Why Journalism Need a Therapist
Journalism isn’t dead, it’s just going through a metamorphosis which looks and feels like dying from the inside out, kind of like therapy.
“The irony was thick. Here was a veteran of the industry, a Harvard journalism lecturer no less, getting facts wrong in a book about “the fight for facts” in contemporary news. More seriously, in the course of wagging a finger at new media, Abramson had committed one of the industry’s most unforgivable transgressions — stealing the writing of other journalists.”–JAKE MALOOLEY
Jake is referring to a woman named Jill Abramson who was born in New York City, went to Harvard and became the executive editor of The New York Times from 2011 to 2014. She recently got accused of lying; admittedly, it’s not an easy time to tell the truth. Has it ever been?
Journalists are people tasked with the responsibility of telling the story of the human experience as it unfolds. Like right now. Hurry up! Refresh my feed!
Sometimes they risk their lives attempting to reflect a reality the rest of us might not be ready to face. When they aren’t risking their lives, they’re battling brutal deadlines, vicious comments, shrinking wages and sexist nicknames. Tits McGee, in case you were wondering, is on vacation.
Seriously though, imagine it’s your job to witness a crime scene or stand on the front lines of war and extract the purest, most distilled, important nugget of information and present it in some highly profitable, easily digestible headline; equal parts privilege, pressure and pain.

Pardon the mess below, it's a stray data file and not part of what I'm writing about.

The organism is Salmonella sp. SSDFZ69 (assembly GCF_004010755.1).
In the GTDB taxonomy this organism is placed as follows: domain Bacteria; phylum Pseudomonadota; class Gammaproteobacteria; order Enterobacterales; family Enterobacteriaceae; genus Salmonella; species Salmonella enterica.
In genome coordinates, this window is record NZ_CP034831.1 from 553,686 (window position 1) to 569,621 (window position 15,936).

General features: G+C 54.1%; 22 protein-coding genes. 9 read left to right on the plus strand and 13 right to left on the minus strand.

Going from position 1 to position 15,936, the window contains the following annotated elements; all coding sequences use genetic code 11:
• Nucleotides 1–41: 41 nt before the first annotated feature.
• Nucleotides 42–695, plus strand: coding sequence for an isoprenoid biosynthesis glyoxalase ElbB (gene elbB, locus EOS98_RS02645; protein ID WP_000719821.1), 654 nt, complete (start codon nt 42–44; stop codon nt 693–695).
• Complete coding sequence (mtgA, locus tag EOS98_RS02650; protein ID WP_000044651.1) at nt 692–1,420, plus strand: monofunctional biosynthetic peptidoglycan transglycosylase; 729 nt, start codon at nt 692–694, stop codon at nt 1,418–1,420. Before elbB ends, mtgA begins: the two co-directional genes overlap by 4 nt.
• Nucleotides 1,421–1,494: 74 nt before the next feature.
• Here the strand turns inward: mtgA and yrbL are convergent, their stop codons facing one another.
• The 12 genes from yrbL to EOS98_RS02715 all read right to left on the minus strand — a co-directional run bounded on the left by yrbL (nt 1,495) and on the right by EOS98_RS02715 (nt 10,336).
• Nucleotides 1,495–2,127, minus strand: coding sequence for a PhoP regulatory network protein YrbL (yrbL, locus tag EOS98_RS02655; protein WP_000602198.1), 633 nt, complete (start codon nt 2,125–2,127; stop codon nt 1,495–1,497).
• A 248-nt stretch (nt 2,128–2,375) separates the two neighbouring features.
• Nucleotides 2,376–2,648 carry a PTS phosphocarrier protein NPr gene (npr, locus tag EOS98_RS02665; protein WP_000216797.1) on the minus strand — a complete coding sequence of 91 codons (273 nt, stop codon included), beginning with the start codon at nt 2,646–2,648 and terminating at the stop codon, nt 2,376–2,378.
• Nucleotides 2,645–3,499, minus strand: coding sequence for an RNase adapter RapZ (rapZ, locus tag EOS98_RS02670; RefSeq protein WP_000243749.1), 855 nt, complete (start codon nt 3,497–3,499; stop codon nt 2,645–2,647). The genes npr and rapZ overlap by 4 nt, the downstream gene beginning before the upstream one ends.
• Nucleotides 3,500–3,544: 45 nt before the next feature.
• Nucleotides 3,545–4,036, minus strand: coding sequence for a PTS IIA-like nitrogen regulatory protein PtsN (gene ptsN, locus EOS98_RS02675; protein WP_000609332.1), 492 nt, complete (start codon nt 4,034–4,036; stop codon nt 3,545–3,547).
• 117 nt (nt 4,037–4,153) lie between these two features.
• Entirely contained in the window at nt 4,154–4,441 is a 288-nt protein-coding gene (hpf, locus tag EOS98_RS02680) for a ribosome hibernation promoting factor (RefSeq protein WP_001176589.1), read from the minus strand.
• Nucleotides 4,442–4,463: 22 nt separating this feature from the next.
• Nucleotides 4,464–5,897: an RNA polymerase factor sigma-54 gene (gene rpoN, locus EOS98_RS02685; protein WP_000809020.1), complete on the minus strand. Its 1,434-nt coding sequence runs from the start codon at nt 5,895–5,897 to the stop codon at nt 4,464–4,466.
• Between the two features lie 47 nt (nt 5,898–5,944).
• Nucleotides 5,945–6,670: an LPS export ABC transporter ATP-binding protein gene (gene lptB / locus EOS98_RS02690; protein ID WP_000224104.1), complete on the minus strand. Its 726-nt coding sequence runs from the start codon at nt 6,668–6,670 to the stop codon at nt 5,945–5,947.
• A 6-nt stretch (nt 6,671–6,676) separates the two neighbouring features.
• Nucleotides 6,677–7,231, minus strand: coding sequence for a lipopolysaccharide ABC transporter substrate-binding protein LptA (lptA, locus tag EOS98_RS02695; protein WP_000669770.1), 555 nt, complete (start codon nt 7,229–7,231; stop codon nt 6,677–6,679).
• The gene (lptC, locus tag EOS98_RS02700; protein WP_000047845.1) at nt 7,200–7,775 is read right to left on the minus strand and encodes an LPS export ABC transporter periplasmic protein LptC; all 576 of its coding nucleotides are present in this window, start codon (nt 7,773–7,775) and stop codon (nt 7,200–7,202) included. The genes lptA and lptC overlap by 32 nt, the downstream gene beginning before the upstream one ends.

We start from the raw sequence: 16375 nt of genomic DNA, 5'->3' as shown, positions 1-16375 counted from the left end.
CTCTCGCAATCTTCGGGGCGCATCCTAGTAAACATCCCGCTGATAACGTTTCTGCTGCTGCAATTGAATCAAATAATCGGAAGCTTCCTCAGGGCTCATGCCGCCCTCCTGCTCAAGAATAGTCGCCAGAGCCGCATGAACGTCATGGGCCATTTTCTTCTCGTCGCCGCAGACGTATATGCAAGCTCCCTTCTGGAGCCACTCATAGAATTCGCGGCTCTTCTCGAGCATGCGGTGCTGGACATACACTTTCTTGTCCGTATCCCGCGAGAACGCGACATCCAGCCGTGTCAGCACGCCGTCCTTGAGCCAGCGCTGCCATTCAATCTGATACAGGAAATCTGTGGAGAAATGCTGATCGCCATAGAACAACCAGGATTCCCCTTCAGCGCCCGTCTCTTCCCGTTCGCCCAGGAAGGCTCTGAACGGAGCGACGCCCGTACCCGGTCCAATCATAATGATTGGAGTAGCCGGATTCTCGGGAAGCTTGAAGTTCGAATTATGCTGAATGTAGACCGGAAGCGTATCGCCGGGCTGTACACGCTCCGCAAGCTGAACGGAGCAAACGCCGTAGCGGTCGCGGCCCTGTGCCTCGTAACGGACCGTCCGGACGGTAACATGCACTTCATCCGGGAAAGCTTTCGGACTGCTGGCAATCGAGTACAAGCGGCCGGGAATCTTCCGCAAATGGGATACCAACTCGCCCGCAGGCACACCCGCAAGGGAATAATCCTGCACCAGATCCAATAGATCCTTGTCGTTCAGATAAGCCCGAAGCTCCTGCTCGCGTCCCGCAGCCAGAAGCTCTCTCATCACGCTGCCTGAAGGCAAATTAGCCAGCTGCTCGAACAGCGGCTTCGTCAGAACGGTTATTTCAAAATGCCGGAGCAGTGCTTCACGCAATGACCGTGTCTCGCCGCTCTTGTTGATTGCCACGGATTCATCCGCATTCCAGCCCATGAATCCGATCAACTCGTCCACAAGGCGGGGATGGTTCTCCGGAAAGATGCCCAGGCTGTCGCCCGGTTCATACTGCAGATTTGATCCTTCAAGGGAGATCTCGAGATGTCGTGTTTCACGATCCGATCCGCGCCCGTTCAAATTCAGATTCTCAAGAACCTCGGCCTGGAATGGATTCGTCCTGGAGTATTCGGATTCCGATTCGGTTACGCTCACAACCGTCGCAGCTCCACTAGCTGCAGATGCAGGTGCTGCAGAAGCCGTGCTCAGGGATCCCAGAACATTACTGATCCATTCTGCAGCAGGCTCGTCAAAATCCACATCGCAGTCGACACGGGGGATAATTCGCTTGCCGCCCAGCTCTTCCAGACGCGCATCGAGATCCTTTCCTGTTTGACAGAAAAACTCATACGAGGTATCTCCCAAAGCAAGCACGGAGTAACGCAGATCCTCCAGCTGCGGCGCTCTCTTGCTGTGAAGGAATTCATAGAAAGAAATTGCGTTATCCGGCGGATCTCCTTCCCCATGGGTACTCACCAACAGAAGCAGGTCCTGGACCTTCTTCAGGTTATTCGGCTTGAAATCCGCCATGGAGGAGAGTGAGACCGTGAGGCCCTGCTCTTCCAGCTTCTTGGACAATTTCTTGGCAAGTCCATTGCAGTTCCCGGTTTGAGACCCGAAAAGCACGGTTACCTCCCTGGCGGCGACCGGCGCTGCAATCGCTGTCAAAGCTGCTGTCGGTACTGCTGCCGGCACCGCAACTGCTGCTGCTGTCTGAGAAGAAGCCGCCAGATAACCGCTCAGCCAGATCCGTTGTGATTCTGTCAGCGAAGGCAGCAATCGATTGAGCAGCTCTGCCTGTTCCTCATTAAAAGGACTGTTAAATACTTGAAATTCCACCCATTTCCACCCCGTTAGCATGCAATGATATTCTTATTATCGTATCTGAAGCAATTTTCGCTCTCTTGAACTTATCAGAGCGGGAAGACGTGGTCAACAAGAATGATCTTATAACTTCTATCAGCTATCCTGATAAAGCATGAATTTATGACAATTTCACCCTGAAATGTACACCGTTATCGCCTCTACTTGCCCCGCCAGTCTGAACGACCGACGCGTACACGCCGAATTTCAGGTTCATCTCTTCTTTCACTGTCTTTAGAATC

Journalism isn’t for the faint of heart. When I told my life story to a reporter I worried the whole time I might be giving him nightmares by sharing the details of my life despite the fact that he was the one asking the questions. I worried because I’m a therapist. It’s my job to think about how experiences effect people and what resources we have available to ease the sting and maybe prevent all that bad stuff from repeating itself in the next generation.
How Does that Make You Feel?
Unless we’re forced into recovery because of some socially sanctioned, life threatening addiction or circumstance, we tend to avoid the truth, the whole truth and nothing but the truth, so help us…
In fifteen years working as a licensed clinician I can attest to the fact that as human beings, we’ll tell ourselves whatever we need to believe as a function of survival. Technically, it’s not our fault. My neurobiology made me do it.
- He was just a little grumpy because he was hungry. The words of a woman whose partner had shaken their infant so violently, he fractured bones. She was raised in an alcoholic family, hadn’t learned to drive and was too anxious to work. She relied on her partner for everything.*
- I don’t have a drinking problem I just like to relax on the weekends. The words of a man who blacked out from drinking and woke up two states away from his home town, in the driver seat of his car. He had been severely physically and emotionally abused as a child. He used alcohol to cope.*
- I’m not bipolar. I don’t need meds! I’m an artist! The words of a woman following a manic episode during which she believed she was receiving telepathic messages from a pop singer who told her to purify herself by drinking bleach. She had been sexually abused by a neighbor between the ages of 6 and 9. She also had a co-occurring, genetically inherited mood disorder. The other members of her family also chose not to treat their mood disorders.*